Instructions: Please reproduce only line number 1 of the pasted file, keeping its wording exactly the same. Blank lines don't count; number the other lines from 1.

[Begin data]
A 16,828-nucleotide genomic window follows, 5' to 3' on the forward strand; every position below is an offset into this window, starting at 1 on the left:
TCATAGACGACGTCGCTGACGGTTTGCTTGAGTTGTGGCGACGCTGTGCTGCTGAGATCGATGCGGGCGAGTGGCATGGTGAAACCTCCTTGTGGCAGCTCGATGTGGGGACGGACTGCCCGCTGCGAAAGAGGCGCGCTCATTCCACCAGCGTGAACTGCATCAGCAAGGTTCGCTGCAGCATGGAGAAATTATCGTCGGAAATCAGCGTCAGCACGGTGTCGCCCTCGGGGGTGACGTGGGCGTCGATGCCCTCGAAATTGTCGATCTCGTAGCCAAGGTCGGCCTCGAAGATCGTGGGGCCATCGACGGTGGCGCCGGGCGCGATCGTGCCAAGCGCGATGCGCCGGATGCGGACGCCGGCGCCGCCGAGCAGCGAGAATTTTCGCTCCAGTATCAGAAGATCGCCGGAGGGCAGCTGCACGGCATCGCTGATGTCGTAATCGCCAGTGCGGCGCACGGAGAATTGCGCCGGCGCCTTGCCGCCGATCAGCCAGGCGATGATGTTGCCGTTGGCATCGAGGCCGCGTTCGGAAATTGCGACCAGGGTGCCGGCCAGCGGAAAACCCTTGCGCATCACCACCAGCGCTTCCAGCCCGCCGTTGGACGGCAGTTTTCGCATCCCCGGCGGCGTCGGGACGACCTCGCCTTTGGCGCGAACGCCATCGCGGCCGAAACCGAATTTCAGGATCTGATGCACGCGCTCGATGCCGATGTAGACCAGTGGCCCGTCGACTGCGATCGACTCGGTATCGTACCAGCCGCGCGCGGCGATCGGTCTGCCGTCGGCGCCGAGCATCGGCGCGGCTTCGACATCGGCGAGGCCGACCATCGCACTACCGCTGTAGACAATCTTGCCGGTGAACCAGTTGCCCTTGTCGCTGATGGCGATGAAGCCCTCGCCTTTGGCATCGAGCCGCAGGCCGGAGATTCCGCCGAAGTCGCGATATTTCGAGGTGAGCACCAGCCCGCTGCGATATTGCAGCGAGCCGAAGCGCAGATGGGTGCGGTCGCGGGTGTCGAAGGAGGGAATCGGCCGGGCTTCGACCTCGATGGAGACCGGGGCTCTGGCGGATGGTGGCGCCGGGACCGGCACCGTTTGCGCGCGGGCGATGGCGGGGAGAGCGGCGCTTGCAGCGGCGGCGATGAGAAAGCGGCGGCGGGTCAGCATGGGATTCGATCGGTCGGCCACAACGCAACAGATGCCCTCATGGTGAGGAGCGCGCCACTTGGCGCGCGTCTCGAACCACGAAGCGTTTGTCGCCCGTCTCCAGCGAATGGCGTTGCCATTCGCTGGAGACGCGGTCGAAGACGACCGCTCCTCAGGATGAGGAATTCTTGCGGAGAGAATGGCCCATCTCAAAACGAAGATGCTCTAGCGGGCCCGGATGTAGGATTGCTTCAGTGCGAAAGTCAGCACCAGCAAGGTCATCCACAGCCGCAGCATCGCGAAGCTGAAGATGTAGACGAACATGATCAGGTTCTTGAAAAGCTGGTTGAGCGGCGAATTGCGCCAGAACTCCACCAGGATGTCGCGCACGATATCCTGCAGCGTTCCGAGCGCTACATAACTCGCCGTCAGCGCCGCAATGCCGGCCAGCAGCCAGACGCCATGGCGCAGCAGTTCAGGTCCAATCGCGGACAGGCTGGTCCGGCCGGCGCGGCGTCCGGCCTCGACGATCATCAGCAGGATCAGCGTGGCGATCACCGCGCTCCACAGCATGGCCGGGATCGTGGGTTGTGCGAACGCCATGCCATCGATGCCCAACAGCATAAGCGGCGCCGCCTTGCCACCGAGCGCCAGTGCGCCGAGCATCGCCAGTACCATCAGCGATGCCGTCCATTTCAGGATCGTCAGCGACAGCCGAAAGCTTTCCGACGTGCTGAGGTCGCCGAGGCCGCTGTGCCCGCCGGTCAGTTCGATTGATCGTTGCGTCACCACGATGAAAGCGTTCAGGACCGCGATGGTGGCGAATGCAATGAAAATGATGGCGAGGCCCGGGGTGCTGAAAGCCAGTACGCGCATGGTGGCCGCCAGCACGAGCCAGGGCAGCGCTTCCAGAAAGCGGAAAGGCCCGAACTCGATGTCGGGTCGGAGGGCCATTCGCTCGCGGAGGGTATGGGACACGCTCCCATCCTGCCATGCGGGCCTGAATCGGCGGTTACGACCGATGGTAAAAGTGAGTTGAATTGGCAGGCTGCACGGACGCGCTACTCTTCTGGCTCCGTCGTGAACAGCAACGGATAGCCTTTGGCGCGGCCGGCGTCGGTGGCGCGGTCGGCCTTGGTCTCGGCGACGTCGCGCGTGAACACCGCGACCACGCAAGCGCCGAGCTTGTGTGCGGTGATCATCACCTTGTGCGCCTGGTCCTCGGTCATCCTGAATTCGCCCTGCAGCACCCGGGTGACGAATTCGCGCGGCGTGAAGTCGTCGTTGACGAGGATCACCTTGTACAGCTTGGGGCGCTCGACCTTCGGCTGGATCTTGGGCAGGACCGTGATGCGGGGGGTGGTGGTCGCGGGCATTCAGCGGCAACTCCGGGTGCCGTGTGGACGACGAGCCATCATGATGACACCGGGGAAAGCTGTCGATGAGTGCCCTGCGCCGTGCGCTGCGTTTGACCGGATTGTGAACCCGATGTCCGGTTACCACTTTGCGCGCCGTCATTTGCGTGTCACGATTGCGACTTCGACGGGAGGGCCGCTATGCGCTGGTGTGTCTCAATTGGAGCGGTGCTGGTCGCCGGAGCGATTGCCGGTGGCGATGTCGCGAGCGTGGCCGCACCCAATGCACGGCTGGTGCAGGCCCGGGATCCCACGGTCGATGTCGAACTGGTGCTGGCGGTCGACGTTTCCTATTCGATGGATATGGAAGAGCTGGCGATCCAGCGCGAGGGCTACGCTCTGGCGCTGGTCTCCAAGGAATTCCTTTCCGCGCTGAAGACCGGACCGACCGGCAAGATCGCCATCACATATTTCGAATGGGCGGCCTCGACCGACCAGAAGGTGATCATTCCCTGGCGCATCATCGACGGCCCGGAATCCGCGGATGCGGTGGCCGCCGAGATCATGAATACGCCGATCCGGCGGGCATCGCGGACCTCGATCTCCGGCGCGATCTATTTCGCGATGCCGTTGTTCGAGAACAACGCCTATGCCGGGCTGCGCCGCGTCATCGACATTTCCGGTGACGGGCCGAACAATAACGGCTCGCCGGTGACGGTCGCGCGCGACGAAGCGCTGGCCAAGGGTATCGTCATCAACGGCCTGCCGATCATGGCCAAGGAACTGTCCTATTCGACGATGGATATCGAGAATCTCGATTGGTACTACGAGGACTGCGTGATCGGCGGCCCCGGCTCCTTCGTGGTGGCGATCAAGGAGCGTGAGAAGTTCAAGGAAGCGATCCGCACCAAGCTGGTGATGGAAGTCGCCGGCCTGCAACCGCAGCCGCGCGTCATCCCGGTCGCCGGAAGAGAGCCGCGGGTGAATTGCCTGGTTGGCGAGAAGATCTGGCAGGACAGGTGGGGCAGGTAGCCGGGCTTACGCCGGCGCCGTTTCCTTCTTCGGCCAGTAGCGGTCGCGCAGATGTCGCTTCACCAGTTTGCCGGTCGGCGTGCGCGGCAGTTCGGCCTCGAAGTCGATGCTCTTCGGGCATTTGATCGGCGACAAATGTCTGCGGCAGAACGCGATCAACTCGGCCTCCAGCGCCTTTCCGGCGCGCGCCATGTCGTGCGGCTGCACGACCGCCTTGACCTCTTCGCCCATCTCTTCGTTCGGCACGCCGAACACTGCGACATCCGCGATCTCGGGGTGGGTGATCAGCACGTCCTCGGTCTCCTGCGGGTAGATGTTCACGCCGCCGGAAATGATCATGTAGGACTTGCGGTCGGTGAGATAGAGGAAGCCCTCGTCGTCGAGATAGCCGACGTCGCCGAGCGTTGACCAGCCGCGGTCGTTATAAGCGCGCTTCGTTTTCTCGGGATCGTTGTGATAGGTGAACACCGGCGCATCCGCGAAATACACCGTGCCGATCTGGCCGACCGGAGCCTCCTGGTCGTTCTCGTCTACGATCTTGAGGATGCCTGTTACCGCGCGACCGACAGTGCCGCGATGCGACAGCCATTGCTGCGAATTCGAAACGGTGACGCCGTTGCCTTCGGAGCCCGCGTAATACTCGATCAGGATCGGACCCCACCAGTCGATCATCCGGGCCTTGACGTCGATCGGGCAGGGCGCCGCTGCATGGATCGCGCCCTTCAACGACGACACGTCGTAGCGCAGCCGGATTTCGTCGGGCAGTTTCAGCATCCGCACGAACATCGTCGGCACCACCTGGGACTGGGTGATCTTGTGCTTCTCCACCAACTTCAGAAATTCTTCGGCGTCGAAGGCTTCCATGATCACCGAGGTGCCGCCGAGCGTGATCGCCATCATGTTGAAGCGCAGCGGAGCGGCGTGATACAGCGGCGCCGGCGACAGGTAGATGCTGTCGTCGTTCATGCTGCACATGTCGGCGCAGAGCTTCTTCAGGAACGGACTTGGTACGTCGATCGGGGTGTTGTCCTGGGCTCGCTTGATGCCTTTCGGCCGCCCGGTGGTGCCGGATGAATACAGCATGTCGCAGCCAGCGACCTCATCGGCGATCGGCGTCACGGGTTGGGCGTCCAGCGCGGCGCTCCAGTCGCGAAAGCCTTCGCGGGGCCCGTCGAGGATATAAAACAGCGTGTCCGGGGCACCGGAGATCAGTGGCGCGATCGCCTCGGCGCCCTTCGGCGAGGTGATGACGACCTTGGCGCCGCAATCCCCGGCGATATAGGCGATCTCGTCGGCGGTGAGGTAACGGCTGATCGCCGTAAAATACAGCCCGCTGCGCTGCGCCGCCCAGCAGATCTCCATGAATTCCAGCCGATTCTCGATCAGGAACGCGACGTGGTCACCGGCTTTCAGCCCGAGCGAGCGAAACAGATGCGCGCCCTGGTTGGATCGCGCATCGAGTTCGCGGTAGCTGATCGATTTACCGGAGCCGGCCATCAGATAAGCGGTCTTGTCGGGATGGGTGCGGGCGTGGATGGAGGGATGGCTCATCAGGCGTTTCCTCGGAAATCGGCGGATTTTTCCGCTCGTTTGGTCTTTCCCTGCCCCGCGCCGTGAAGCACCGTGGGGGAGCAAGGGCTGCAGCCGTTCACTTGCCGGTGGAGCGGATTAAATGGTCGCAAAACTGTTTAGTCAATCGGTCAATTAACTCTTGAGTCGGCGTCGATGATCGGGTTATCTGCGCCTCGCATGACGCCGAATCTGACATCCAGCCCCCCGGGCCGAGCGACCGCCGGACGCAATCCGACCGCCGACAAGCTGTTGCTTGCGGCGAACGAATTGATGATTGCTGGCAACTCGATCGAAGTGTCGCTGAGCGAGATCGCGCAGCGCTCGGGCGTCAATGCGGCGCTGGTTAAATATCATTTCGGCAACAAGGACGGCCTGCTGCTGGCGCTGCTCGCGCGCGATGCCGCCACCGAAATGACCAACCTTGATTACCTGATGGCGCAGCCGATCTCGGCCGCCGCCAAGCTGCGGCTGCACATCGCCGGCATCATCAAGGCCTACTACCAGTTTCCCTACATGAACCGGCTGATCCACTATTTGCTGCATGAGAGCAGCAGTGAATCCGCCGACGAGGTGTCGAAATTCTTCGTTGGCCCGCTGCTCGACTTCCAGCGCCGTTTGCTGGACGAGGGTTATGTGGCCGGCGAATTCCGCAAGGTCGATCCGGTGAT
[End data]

A 16,828-nucleotide genomic window follows, 5' to 3' on the forward strand; every position below is an offset into this window, starting at 1 on the left: